Choosing and changing your major is apart of the college experience. Most people go into college knowing what they want to do with their lives. They might want to become a doctor to save lives, become a business executive to retire rich and early, or maybe they want to be an avante-garde artiste in order to be the next Marcel Duchamp. In any case, your major determines what paths of classes are available to you, and in turn what job opportunities you have. There’s flexibility within a major, but it’s pretty hard to get hired for a civil engineering job when you studied sociology, so your major does determine your career to a certain extent.
Entering college knowing what major you want to be in helps mostly once you start taking upper division classes, so honestly you could go the first year and a half of college without declaring your major. Then again, you could mix in your high-end classes with your pushover survey classes to boost your GPA, so do whatever works for you.
I had a classmate who wanted to go UCLA (or maybe Berkeley) as a jazz flutist, but since he knew they let in maybe 3 of those per year, he applied and was accepted as an economics major. Your major is one of the factors colleges look at when they’re evaluating your application, and it helps to know what majors they accept most. If you have to enter as a second-choice major or even undeclared to then switch to the major you really want, so be it.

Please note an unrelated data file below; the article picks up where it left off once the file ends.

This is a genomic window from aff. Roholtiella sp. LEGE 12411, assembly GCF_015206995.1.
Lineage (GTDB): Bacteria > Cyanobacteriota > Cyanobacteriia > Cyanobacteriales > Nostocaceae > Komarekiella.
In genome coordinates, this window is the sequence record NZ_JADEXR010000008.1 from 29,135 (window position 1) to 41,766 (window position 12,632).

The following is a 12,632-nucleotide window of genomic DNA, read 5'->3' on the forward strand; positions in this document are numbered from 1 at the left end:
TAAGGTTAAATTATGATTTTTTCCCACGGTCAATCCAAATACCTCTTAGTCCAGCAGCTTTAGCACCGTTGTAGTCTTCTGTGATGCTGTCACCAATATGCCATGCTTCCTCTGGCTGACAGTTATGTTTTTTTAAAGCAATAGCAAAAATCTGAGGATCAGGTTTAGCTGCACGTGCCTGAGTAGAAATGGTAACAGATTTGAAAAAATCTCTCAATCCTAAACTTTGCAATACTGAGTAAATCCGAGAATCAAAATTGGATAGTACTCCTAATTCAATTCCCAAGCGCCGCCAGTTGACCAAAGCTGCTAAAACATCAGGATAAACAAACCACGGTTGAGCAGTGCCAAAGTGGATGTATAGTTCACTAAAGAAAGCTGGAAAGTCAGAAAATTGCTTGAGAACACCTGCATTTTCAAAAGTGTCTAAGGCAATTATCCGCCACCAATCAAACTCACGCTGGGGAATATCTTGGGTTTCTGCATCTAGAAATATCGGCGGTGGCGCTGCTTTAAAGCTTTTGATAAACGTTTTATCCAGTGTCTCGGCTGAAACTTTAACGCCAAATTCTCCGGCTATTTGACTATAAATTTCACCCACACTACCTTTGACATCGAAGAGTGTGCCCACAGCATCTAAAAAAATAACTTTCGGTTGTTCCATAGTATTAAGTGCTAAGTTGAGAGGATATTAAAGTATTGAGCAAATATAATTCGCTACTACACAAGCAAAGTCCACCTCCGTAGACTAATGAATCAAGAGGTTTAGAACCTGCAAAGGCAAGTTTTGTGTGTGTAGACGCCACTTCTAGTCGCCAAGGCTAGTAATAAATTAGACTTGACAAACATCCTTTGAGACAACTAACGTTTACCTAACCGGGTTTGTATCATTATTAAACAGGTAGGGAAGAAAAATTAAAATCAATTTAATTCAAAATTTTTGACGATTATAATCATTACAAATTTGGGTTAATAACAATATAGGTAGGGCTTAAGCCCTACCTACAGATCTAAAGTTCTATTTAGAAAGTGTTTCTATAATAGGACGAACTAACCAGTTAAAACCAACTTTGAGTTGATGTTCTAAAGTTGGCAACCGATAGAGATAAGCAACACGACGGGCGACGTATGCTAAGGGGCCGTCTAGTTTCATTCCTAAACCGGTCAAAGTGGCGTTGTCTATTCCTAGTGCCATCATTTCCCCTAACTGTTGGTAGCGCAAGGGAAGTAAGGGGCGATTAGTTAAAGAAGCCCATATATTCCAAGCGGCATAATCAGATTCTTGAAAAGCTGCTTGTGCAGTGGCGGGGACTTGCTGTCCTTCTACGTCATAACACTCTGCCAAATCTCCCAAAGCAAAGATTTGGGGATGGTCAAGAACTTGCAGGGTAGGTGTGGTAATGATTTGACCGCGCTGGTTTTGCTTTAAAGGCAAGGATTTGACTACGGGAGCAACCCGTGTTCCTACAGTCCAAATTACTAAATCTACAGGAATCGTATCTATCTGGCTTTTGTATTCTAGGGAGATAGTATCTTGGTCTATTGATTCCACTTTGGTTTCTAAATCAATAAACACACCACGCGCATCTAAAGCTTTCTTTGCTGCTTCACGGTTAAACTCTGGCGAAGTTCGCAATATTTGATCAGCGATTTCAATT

For my entire freshman year, I was a computer science major, and I had to deal with everything that comes with that title. Sure, most people thought I was smart, good with computers, and helpful. Then again, I had a girl I liked tell me that she was surprised when she first met me to see me so clean. Apparently, she had heard a rumor that CS majors shower once a week. Not the best image. No offense to any CS majors; that one guy (you know who I’m talking about) is the one who gives the rest of us a bad name.
I switched to English near the end of my second year, because I realized I liked my English classes much more, and I couldn’t fathom the horror of sitting in front of a computer typing code for the rest of my life. My dad, who is an engineer, wasn’t too happy about that (no jobs in English besides teaching, I’ll learn no real skills, etc.). He still gives me some grief about it, but jokingly now and he supports me. Still, you have to deal with all of the consequences of choosing your major. And I’m sorry to say this, but if your major is interpretive dance or art history, you will have a hard time finding a job unless you are the absolute BEST in your field.
The most important thing about your major is that you have to like it. As long as you’re doing well in school, you can change your major pretty often. But if you’re slacking off a little, maybe partying a bit too much… changing it might be a problem.
So to all of you unsure what your major should be, you’ve got some time to pick. If you decide that your major isn’t for you, you can always choose again.
Just make sure you choose your major for the right reasons. If you want money, hey, go for it. But don’t come crying to me if your business communications course is so boring you want to bludgeon yourself to death with your own laptop.